The idea of sovereignty and the debates that surround it are not merely of historical, academic, or legal interest: they are also potent, vibrant issues and as current and relevant as today's front page news in the United States and in other Western democracies. In the post- 9/11 United States, the growth of the national security state has resulted in a growing struggle to maintain the legal and ethical boundaries surrounding executive authority, boundaries that help to define and protect democratic governance. These post-9/11 developments and their effect on the scope of presidential power present hard questions and are fueling today's intense debates among political leaders, citizens, constitutional scholars, historians, and philosophers.
This volume will contribute to the public conversation on the nature of executive authority and its relation to the broader topic of sovereignty in several ways. First, readers will learn that the current vital questions surrounding the nature of executive authority and presidential power have their intellectual roots in historical and philosophical writings about the nature of sovereignty. Second, sovereignty has historically been a complicated topic; this volume helps identify the terms of the debate. Third, and most critically, citizens' understanding of the concept of sovereignty is essential to grasping the available options for confronting current challenges to the rule of law in democratic societies.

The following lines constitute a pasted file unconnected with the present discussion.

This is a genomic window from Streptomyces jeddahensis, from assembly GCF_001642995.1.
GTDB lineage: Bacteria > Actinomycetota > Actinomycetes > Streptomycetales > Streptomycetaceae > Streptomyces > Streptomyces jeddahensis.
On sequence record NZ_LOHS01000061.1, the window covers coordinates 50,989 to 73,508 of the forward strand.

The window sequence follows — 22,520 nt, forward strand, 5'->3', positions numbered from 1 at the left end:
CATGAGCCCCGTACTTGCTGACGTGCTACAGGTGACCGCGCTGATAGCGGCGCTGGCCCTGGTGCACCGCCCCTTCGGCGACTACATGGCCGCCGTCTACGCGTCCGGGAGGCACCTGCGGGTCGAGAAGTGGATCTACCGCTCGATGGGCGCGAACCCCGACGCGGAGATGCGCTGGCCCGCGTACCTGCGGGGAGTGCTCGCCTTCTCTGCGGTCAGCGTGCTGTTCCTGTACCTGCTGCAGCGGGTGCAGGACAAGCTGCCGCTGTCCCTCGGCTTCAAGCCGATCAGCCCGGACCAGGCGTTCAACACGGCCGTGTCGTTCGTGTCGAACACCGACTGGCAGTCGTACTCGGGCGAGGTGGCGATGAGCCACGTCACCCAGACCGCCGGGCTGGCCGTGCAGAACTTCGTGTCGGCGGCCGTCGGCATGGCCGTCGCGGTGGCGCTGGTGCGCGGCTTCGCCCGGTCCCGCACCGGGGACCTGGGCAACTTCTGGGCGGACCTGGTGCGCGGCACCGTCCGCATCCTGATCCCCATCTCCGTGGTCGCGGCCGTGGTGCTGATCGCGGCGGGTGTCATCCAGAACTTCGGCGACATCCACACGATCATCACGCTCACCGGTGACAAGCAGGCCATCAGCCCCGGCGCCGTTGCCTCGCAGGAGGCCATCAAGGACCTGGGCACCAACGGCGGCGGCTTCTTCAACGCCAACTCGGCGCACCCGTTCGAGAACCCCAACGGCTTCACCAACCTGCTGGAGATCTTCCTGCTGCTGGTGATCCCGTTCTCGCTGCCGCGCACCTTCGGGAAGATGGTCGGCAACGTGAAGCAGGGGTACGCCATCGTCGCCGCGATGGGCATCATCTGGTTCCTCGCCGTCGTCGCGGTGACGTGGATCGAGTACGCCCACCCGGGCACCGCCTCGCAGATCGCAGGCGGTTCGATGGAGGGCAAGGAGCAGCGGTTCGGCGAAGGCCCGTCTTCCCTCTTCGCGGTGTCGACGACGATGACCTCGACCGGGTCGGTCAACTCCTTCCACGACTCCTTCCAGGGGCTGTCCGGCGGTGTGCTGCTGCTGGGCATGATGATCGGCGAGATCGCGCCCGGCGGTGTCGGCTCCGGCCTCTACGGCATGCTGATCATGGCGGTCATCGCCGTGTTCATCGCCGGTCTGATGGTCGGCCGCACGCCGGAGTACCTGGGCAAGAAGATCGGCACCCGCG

The volume's 15 essays, drawn from among the disciplines of law, political, science, philosophy, and international relations, covers an expansive series of topics, from historical theories and international affairs, to governmental transparency and legitimacy. The volume also focuses on the changes in the concept of sovereignty post-9/11 in the United States and their impact on democracy and the rule of law, particularly in the area of national security practice.